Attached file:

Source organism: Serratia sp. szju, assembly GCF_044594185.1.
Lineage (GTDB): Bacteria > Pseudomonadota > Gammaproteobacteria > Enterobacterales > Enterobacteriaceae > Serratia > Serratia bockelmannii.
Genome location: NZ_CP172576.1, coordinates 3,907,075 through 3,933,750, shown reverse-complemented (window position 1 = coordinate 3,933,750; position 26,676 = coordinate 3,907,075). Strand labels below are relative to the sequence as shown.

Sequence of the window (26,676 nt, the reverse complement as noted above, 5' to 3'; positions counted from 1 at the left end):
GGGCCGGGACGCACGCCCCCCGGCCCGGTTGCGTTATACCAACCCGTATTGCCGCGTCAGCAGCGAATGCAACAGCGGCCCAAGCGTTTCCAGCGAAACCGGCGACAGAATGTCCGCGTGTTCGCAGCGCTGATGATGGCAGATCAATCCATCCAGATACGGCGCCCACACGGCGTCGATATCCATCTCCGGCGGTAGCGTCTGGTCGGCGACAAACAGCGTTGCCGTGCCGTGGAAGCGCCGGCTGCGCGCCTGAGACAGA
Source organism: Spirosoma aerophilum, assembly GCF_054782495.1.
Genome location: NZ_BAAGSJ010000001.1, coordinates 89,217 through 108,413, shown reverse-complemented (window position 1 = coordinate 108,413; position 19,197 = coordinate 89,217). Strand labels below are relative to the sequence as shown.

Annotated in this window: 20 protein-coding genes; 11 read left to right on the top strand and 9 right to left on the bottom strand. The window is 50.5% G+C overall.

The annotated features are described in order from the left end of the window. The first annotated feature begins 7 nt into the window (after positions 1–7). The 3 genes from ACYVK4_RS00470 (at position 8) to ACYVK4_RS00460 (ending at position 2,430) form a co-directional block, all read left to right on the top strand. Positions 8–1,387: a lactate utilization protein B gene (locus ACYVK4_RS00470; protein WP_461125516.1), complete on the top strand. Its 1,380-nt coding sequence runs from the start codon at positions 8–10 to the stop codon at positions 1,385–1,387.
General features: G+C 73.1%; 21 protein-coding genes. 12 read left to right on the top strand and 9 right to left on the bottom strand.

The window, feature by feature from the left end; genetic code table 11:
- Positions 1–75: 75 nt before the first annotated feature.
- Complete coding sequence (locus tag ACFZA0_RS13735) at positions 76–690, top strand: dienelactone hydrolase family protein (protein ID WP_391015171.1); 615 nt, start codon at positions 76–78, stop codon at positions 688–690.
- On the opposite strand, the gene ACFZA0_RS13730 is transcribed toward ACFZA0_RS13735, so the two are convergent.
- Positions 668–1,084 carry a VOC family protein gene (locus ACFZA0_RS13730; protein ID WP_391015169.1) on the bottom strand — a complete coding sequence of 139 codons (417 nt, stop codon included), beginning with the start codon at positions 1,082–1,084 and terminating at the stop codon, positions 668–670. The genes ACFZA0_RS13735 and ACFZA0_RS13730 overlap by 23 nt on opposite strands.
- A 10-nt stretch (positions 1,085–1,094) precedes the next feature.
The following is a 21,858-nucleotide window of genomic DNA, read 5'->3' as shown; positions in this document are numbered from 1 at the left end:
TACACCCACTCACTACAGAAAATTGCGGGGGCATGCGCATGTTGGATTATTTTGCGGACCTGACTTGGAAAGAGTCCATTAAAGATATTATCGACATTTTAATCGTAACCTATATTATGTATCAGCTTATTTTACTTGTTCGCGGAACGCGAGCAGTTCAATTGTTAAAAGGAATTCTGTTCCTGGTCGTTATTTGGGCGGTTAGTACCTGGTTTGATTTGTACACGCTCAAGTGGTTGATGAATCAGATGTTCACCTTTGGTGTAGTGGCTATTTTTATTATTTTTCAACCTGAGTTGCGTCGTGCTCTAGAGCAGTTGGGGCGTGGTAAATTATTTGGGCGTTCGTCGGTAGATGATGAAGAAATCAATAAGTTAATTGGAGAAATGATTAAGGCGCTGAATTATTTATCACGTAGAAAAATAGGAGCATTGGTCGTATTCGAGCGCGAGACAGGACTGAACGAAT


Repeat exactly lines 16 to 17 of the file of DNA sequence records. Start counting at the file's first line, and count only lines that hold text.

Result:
- A 10-nt stretch (positions 1,085–1,094) precedes the next feature.
The following is a 21,858-nucleotide window of genomic DNA, read 5'->3' as shown; positions in this document are numbered from 1 at the left end: